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Part of my job is to carry out benchmarking surveys at clients’ sites. This survey, referred to as the Lubrication Program Development Launch Phase, is a bird’s-eye view of the lubrication practices at a site.
As consultants, we benchmark the site using a questionnaire of approximately 540 yes/no weighted questions covering 40 different categories. A chart is then generated to show performance in each of the categories.
There are a few things I look for immediately when going on-site, which give me a good idea of where the customer’s lubrication program stands. These include the presence, or lack thereof, of lubrication program performance charts, the setup of the oil storeroom and what grease is being used in fan bearings. The latter is the subject of this article.
Many people make the mistake of using a multiservice grease in their fan bearings and other high-speed bearings. This is not best practice due to the high rotational speed of these bearings.
The problem is that the viscosity of the base oil used in a multiservice grease is typically 150 or 220 cSt at 40°C. Generally speaking, for the same load (torque) on the bearing, as the rotational speed increases the viscosity should decrease.
The higher viscosity base oil of a multiservice grease could lead to overheating, premature degradation of the grease and possible damage to the bearing.
Let’s look at an example of a fan I’m currently working on: a 15 hp motor, running at 1,750 rpm is driving a fan through a belt drive with a one-to-one reduction.
The bearings on the fan have a pitch diameter of 50 mm. Various methods are available for determining the correct viscosity to use, but the one I used calls for a desirable operating-temperature viscosity of 19 cSt. The operating temperature of the bearing was estimated at 60°C. Using a viscosity-reference chart, this approximates to a desirable base-oil viscosity of 50 cSt at 40°C.
Moving up to the next grade reaches a required base-oil viscosity of 68 cSt at 40°C. Getting a grease with such a low viscosity base-oil is not an easy task, but 100 cSt (an electric motor grease) as opposed to 150 or 220 cSt (a multiservice grease) remains the better option.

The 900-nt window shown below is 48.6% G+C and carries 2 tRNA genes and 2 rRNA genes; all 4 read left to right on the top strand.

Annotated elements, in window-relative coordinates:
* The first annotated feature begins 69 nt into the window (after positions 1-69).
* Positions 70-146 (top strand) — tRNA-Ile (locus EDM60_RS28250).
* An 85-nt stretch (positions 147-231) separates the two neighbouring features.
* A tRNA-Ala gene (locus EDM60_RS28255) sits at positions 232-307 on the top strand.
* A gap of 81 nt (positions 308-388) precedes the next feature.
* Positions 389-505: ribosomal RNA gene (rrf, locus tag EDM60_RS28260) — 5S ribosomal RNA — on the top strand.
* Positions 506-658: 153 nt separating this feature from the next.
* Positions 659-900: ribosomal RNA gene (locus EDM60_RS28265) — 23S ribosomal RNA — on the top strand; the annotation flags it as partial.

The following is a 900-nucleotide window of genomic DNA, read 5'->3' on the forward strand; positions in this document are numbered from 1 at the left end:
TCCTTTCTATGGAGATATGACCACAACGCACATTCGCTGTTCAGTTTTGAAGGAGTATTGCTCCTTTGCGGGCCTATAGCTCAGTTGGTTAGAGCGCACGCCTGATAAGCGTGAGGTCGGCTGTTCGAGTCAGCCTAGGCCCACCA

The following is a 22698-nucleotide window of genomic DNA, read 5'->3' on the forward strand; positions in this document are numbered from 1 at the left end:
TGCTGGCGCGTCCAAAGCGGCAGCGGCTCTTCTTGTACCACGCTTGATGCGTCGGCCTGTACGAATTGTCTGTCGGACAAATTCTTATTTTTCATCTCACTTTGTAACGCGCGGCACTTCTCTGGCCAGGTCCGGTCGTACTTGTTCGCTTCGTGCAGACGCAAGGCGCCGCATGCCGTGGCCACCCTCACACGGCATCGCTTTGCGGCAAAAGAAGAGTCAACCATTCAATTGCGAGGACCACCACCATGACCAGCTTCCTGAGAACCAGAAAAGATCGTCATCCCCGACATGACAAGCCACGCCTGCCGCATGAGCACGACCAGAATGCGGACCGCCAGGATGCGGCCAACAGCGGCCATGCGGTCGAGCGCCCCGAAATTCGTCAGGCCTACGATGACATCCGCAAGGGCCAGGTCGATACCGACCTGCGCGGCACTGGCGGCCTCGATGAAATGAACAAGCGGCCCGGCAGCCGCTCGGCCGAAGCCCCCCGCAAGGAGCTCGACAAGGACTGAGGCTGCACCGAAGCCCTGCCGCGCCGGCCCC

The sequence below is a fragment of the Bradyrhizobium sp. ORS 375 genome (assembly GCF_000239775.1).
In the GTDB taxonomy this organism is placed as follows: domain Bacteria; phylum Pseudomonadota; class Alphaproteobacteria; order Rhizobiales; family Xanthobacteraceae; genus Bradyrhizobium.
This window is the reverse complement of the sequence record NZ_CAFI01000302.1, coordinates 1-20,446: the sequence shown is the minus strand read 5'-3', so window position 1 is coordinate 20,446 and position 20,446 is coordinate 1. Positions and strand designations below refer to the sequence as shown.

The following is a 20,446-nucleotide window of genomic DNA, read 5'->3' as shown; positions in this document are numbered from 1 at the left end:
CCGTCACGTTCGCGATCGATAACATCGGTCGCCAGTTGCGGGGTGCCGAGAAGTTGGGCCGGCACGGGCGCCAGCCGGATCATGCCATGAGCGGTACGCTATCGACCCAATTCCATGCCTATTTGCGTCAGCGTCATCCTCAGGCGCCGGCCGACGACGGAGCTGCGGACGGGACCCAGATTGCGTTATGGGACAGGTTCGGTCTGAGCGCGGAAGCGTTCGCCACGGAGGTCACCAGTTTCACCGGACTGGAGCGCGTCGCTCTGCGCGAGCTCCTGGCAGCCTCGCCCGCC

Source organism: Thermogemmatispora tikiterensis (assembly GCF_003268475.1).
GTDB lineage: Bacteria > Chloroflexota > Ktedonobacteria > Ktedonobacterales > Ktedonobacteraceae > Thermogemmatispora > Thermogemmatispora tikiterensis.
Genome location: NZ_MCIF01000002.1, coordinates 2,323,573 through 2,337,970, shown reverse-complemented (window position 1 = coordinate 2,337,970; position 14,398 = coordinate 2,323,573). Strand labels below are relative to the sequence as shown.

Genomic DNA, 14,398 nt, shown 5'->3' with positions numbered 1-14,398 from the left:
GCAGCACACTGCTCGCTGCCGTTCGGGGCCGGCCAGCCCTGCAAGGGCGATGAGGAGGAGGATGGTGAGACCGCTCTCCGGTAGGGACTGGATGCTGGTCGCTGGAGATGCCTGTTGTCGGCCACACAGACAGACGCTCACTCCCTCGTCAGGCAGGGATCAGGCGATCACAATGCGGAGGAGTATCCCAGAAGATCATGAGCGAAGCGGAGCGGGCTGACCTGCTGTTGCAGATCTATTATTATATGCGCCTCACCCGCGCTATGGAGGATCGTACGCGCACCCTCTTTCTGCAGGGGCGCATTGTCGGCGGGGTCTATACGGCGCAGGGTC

That was the scientific rationalization. Now consider a more common-sense view. A motor driving a fan provides a certain torque at a specific speed that can be quantified in horsepower or kilowatts.
Assuming that it is a directly coupled fan or a one-to-one belt drive (a typical application), then the fan absorbs the same torque, minus negligible losses in the belt or coupling, at the same speed. It stands to reason that the fan bearings are carrying a load similar to those in the motor and are probably going to the same size. So why use a different lubricant?
Ideally, the same grease should be used in high-speed bearings and electric motors.
Now this is where problems can occur. In most cases, the grease used in electric motor bearings has a polyurea thickener. If a multiservice grease is being used in fan bearings, it will typically have a lithium-complex thickener.
Mixing polyurea and lithium complex-based greases may cause bearing failures because some of these thickeners are incompatible. Therefore, the options are to either introduce a new grease into the lubricant store room or purge the fan bearings and use polyurea-based electric motor grease in the fan bearings.
Purging can be accomplished in two ways: by opening the bearing and cleaning out the old grease (the preferred but often impractical method), or by refilling the bearing with the new grease at frequent intervals until all the old grease is removed.
The second method is probably acceptable for slow-rotating bearings, such as conveyor bearings, where the risk of overheating due to the overfilling of the grease cavity is low, but for high-speed bearings, this is risky. My preference is to invest in a new grease compatible with the existing grease in the fan bearings, but one with the lower base oil viscosity.
If a multiservice lithium complex-based grease is being used in fan bearings, then one should look for a lithium complex-based electric motor grease.
Introducing a change like this requires thorough communication with the lube technicians. Here are a couple more suggestions to ensure the smooth transition of the grease change. Identify the affected components with a lubrication tag clearly indicating the required grease, the amount and the frequency of relubrication and color-code the grease zerks with different-colored caps.
Both of these options should be standard procedure. They’re not difficult, and once completed, you’ve made another step along the road of lubrication excellence.